According to research firm BCC, the multi-touch systems and displays market is predicted to be worth $7.3 billion by 2018. While of course much of this is at the smartphone and tablet end, the plethora of demonstrations and discussions around the technology at AV industry shows such as Infocomm indicate growing interest among this group of users and integrators.
This is perhaps no surprise, given the huge range of solutions and applications that can involve multi-touch to add an extra interactive, multi-user experience.
As well as being used in standalone units, it is also being used as an integral part of multichannel marketing strategies, to interact with customers in a more engaging way and even to collect data. For technology resellers, distributors and system builders, multi-touch systems represent a possible new stream of revenue, helping customers to envisage new possibilities.
For instance, different ‘windows’ can be displayed on the screen, enabling a choice of content to be presented, such as games, competitions, video trailers, product information, maps, booking systems and web access. As well as obvious benefits including being able to promote new products and increase dwell-time, multi-touch systems also extend the virtual shop floor and can link to other systems or technologies, such as CRM and bar codes. This integration provides an opportunity to collect customer data, not just contact details but also useful behavioural information (for example, how many people clicked on the video of a particular insurance offer).
As one European vacation company is finding, multi-touch also supports ‘self-serve’ marketing. Users of its systems dispersed around two large hotels enjoy playing around with the on-screen content, creating their own, customised holiday experiences, which of course they may then subsequently book. Several large car brands have deployed multi-touch systems in flagship showrooms, where among the range of content on offer are car configurators, which customers can use to build their dream car (and again, maybe then engage with the salesperson to find out more). A Scottish property firm finds that people enjoy browsing through available properties, without the pressure of having to engage with an estate agent: instead, when they are ready, customers ask for more information.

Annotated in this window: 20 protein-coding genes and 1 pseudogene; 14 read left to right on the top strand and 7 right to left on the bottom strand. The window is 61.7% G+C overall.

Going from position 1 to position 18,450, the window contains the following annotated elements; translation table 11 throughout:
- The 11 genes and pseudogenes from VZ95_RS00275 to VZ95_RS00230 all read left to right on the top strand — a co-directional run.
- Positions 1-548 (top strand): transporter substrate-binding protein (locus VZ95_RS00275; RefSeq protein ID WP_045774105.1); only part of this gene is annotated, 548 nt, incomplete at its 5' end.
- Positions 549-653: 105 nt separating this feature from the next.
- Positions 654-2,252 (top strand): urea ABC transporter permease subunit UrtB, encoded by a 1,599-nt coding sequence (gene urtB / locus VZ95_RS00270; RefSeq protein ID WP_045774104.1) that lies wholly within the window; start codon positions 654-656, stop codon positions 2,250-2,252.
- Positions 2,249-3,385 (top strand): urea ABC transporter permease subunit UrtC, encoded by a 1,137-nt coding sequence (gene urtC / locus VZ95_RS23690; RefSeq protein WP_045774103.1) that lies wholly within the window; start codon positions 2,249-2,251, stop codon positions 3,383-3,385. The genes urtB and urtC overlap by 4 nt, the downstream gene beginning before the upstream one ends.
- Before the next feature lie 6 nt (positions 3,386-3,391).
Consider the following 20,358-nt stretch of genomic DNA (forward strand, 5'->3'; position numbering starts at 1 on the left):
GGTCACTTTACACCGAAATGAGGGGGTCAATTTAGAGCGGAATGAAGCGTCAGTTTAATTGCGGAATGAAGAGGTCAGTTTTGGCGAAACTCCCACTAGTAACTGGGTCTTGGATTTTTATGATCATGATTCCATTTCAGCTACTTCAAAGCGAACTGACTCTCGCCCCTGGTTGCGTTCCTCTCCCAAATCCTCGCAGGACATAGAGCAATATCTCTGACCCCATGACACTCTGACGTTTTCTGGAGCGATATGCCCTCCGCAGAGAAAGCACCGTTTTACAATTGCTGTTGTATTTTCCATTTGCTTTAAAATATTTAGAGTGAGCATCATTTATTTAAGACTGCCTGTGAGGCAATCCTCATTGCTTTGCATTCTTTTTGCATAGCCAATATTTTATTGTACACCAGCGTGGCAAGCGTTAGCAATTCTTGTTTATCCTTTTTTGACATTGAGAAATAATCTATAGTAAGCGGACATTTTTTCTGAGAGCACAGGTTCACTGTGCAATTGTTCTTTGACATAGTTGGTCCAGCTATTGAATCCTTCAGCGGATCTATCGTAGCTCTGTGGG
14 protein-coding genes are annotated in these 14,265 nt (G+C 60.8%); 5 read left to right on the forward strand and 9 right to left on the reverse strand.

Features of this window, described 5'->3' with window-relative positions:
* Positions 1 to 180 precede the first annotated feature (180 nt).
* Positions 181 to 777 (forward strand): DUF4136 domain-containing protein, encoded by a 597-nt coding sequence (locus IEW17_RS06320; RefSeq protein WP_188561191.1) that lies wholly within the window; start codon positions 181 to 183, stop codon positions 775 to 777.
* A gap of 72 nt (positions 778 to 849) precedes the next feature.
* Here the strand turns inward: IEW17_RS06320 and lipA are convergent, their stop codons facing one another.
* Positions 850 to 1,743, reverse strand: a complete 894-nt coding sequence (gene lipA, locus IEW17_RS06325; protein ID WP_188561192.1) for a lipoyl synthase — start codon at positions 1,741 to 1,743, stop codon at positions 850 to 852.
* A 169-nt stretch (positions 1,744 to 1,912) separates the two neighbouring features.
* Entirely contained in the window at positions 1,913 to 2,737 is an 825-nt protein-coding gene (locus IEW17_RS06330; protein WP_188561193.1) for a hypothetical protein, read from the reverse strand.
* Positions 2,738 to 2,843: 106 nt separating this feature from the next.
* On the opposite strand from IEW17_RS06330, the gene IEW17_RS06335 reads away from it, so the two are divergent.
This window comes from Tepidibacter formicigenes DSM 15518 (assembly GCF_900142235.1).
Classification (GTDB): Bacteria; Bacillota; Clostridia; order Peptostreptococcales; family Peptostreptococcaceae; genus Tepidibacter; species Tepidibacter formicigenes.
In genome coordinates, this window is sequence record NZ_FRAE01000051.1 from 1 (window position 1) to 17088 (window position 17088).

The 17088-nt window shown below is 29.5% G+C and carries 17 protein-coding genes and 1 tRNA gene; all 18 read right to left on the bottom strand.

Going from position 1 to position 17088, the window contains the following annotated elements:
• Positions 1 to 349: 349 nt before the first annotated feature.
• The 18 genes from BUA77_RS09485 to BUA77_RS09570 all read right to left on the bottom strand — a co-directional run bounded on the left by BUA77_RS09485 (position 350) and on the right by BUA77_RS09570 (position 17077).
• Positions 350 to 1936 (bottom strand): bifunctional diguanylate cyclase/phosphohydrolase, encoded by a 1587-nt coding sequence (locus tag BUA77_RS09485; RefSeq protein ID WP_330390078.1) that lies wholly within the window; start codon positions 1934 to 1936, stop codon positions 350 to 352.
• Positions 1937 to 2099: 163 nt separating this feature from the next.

The multi-touch experience described
To imagine what a multi-touch experience is like, picture a very large version of a smartphone touch screen (just a lot more responsive and able to support up to 60 touch points). It has all the functionality we are used to with touch screens: the ability to pinch or expand content, swish a hand to move a window to one side and so on. Plus, it supports multiple users at the same time, is designed to operate in difficult light conditions (such as bright sunlight) and can be in excess of 50 inches in diameter. Systems are typically housed in tabletop furniture or are wall-mounted (providing opportunities for additional branding). We’ve even seen systems that are incorporated into mobile vending machines, which can then be ‘skinned’ with a film’s promotional material and placed in, say, cinema lobbies. The potential is only limited by the marketer’s imagination.
Secrets of success
Of course, the theoretical benefits of any technology are only as good as the real-world experience. Fortunately, touch technology has advanced a great deal in the past couple of years, with some screens offering zero lag time and no pixilation, regardless of how much information is being displayed. Robustness is essential, especially when high volumes of user traffic is expected, or if the system has to withstand being outside, maybe even in an unmanned location.
Once a solid technology foundation is established, what really matters is creating a compelling customer experience. This may sound obvious, but the content has to be extremely engaging and immersive: the aim should be to keep people interacting with the content for several minutes, rather than the novelty wear off after a few seconds of just swiping the screen.
Above all, the software supporting the content has to have a highly intuitive interface, without needing any explanation to navigate around. Similarly, a system that constantly needs a member of staff to re-set it is going to frustrate everyone very quickly, so work with a designer who understands a ‘fit and forget’ approach. Other issues to think about include upgrading the content (can this be done by the customer; can it be carried out remotely; or do changes require a site visit by the system provider?).
For all these reasons, it makes sense to work with a developer that has a proven track record in developing and delivering touch screen systems, including experience of integrating multi-touch with other marketing or sales support systems.
The right multi-touch system, complete with content that truly captures users’ interest, could create new business opportunities for today’s technology suppliers, potentially opening up new markets. The key to success is creating a truly compelling experience that performs reliably and consistently.
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